Professor Teaches During Violent Protests in Chile

Alexandra Duncan, Features Editor

Billowing clouds of tear gas encircled the school as Professor Deborah Robiglio continued her lecture despite the chaos of students boycotting for better education last year in Chile.

Robiglio, a non-credit ESL professor at GCC shared her perspective as a teacher in Chile during her lecture “Teaching with Tear Gas,” on March 20.

“It was surreal,” Robiglio said. “They would offer to bring me lemons to offset the symptoms of the tear gas.”

But Robiglio was expected to continue teaching.

“This was something that was very common and would happen almost every two weeks,” she said.

Deep-red and curly-haired Robiglio spoke passionately, her petite frame gathered in a dark gray cardigan bunched at her elbows. Lively hand gestures suggested her enthusiasm for the subject as they shaped and carved imaginary vases in the air.

“I know that by the end of this presentation you’ll be able to walk away with something,” she said.

Robiglio shared her experience first-hand with a detailed and inciteful slideshow of mass boycotting, interviews of students and professors alike, and the government’s military attitude toward Chilean educational reform.

She was sent to Chile last year as part of the Fulbright program, which creates relationships through the international exchange of students and professors sharing ideas, study, research and exercising their skills abroad.

“The circumstances that have given rise to the student movement in Chile have been around for 40 years,” she said.

Chile, under President Salvador Allende (1964-1973), was home to free education, K-12 and college as well. However, free education in Chile came to its demise when military dictator Augusto Pinochet (1973-1990) attacked and overthrew Allende, who allegedly committed suicide.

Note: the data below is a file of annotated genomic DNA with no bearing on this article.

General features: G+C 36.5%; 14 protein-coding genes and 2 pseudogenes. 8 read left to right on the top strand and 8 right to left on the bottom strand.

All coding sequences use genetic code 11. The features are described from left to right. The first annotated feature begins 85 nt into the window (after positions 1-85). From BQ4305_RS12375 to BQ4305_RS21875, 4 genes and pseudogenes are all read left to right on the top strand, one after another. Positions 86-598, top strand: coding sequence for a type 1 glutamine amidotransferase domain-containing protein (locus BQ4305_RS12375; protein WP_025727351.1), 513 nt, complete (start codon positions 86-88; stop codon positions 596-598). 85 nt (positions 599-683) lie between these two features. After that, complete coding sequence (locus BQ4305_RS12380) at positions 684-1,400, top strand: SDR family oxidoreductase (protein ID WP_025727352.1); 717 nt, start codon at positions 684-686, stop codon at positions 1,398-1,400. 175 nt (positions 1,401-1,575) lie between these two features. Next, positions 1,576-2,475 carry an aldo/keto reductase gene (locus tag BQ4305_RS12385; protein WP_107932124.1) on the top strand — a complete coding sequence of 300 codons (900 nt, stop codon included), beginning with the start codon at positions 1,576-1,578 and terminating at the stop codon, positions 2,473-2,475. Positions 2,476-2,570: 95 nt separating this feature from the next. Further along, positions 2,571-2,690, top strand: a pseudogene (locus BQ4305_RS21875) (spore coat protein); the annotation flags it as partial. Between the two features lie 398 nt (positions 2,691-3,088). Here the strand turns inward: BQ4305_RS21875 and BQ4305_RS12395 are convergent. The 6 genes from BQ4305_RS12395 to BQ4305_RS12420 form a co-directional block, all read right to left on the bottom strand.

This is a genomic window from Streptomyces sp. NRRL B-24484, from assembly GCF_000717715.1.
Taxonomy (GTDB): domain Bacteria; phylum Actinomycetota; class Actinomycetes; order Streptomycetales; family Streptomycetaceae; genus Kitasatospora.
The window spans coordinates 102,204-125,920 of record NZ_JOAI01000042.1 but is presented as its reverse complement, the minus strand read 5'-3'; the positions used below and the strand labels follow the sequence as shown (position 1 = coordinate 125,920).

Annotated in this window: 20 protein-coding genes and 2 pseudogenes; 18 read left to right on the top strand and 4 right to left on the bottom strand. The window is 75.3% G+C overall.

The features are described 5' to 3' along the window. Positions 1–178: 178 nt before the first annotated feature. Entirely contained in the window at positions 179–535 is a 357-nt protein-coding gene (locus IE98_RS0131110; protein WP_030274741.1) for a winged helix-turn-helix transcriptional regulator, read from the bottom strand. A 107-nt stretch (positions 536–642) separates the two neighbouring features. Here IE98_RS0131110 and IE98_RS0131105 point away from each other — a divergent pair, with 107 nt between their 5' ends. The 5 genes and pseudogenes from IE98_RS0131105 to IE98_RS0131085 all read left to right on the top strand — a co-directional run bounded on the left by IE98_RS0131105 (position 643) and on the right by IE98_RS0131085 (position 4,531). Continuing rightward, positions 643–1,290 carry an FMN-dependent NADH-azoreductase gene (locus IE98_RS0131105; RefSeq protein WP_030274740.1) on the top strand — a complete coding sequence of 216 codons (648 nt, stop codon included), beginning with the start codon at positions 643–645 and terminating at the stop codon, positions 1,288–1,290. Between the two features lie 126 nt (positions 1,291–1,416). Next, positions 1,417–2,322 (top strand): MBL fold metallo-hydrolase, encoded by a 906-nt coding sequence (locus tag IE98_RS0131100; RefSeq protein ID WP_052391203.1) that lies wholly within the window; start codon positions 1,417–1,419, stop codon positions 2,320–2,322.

When Pinochet abolished free education in universities, students were forced to take out expensive loans with high interest rates to pay for a college education. He created 35 private, non-accredited universities all under his regime’s strict supervision.

Any citizens who seemed to resist Pinochet in any way would be questioned or tortured or would even disappear — never to be found again.

In 1975, Pinochet sent thousands of citizens, who he accused of being anti-government, to the national stadium for questioning and torture. He was finally forced out of office in 1990. Under Pinochet’s rule, more than 5,000 Chileans were killed or disappeared and 30,000 were tortured. He died in 2006; however, the effects of his dictatorship continue to haunt Chilean society.

“The number one goal for every Chilean is to have free university education,” Robiglio said.

Posters and graffiti promoting education reform dot the walls of the city of Valparaiso, reading, “Education is a right, not a business,” or “The rebellion is justified for a free education.”

According to Robiglio, for the most part, the student movement, a powerfully massive and organized group of radicals is quite peaceful.

“We have a saying in Spanish,” said Hector Lopez, faculty member at La Universidad Pedagógica de Chile, “If the baby does not cry, he will not eat.”

Halfway through class, students would change their clothes and become “encapuchados,” or the hooded ones. That’s when things would get heated.

Students threw molotov cocktails, barricaded themselves within their classrooms, and sometimes slept, ate and bathed in the school for more than a month.Intimidation through government military tanks counteracted student anarchy through the use of teargas and high-pressure water.

In 2011, UMCE students went on strike for 11 months, protesting for change while refusing to attend school.

“Depending on the number of strikes [a students partakes in],” said Robiglio. “ the government would say ‘You know what? You have to give them failing grades and you teachers are going to teach for free in the summer.’”

Tensions are still thick between students and teachers, as staff members believe strikes and protests are a waste of time.

Currently, the students continue to protest.

“Academic work has been devolved,” said Robiglio. “It’s not healthy for the system and it’s not conducive to a harmonious environment.”